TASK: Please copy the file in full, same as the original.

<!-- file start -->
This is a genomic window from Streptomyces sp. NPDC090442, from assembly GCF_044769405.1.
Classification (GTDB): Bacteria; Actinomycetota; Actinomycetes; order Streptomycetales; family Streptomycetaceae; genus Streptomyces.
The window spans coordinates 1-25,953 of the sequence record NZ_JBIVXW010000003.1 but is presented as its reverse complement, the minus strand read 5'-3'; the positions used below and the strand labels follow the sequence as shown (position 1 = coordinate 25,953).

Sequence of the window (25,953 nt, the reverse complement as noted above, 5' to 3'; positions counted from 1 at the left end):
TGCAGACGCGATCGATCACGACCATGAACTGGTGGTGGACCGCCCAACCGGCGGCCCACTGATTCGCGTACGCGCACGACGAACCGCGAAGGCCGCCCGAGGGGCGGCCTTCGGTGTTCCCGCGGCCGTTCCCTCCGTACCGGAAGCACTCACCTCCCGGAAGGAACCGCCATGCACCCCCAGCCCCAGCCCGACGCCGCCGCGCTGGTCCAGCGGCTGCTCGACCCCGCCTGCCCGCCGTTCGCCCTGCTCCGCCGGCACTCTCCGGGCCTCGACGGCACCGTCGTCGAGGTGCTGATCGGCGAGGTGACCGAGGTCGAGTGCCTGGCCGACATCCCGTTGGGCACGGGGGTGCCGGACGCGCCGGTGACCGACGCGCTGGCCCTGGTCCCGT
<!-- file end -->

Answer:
This is a genomic window from Streptomyces sp. NPDC090442, from assembly GCF_044769405.1.
Classification (GTDB): Bacteria; Actinomycetota; Actinomycetes; order Streptomycetales; family Streptomycetaceae; genus Streptomyces.
The window spans coordinates 1-25,953 of the sequence record NZ_JBIVXW010000003.1 but is presented as its reverse complement, the minus strand read 5'-3'; the positions used below and the strand labels follow the sequence as shown (position 1 = coordinate 25,953).

Sequence of the window (25,953 nt, the reverse complement as noted above, 5' to 3'; positions counted from 1 at the left end):
TGCAGACGCGATCGATCACGACCATGAACTGGTGGTGGACCGCCCAACCGGCGGCCCACTGATTCGCGTACGCGCACGACGAACCGCGAAGGCCGCCCGAGGGGCGGCCTTCGGTGTTCCCGCGGCCGTTCCCTCCGTACCGGAAGCACTCACCTCCCGGAAGGAACCGCCATGCACCCCCAGCCCCAGCCCGACGCCGCCGCGCTGGTCCAGCGGCTGCTCGACCCCGCCTGCCCGCCGTTCGCCCTGCTCCGCCGGCACTCTCCGGGCCTCGACGGCACCGTCGTCGAGGTGCTGATCGGCGAGGTGACCGAGGTCGAGTGCCTGGCCGACATCCCGTTGGGCACGGGGGTGCCGGACGCGCCGGTGACCGACGCGCTGGCCCTGGTCCCGT